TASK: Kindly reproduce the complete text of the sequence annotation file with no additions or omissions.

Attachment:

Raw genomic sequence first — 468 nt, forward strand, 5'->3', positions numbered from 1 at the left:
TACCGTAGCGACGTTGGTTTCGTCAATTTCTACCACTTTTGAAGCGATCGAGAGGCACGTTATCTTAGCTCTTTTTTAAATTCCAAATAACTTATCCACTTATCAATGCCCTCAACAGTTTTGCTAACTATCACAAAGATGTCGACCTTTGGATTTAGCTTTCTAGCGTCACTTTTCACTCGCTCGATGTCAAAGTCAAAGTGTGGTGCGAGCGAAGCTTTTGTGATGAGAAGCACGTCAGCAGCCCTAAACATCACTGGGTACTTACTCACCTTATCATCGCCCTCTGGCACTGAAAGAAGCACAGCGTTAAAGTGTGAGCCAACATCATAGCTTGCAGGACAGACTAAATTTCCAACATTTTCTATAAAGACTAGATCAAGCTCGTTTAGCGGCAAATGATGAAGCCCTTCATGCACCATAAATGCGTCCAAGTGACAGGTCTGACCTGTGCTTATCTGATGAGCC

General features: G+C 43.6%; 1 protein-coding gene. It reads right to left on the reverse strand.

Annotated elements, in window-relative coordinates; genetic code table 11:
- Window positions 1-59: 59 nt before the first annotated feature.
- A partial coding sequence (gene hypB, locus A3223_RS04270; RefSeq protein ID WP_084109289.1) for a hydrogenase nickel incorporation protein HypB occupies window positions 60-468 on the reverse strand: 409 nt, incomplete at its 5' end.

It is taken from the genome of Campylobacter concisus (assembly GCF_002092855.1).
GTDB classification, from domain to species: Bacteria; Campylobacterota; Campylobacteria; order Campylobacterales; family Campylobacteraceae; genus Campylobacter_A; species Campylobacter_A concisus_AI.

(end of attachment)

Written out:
Raw genomic sequence first — 468 nt, forward strand, 5'->3', positions numbered from 1 at the left:
TACCGTAGCGACGTTGGTTTCGTCAATTTCTACCACTTTTGAAGCGATCGAGAGGCACGTTATCTTAGCTCTTTTTTAAATTCCAAATAACTTATCCACTTATCAATGCCCTCAACAGTTTTGCTAACTATCACAAAGATGTCGACCTTTGGATTTAGCTTTCTAGCGTCACTTTTCACTCGCTCGATGTCAAAGTCAAAGTGTGGTGCGAGCGAAGCTTTTGTGATGAGAAGCACGTCAGCAGCCCTAAACATCACTGGGTACTTACTCACCTTATCATCGCCCTCTGGCACTGAAAGAAGCACAGCGTTAAAGTGTGAGCCAACATCATAGCTTGCAGGACAGACTAAATTTCCAACATTTTCTATAAAGACTAGATCAAGCTCGTTTAGCGGCAAATGATGAAGCCCTTCATGCACCATAAATGCGTCCAAGTGACAGGTCTGACCTGTGCTTATCTGATGAGCC

General features: G+C 43.6%; 1 protein-coding gene. It reads right to left on the reverse strand.

Annotated elements, in window-relative coordinates; genetic code table 11:
- Window positions 1-59: 59 nt before the first annotated feature.
- A partial coding sequence (gene hypB, locus A3223_RS04270; RefSeq protein ID WP_084109289.1) for a hydrogenase nickel incorporation protein HypB occupies window positions 60-468 on the reverse strand: 409 nt, incomplete at its 5' end.

It is taken from the genome of Campylobacter concisus (assembly GCF_002092855.1).
GTDB classification, from domain to species: Bacteria; Campylobacterota; Campylobacteria; order Campylobacterales; family Campylobacteraceae; genus Campylobacter_A; species Campylobacter_A concisus_AI.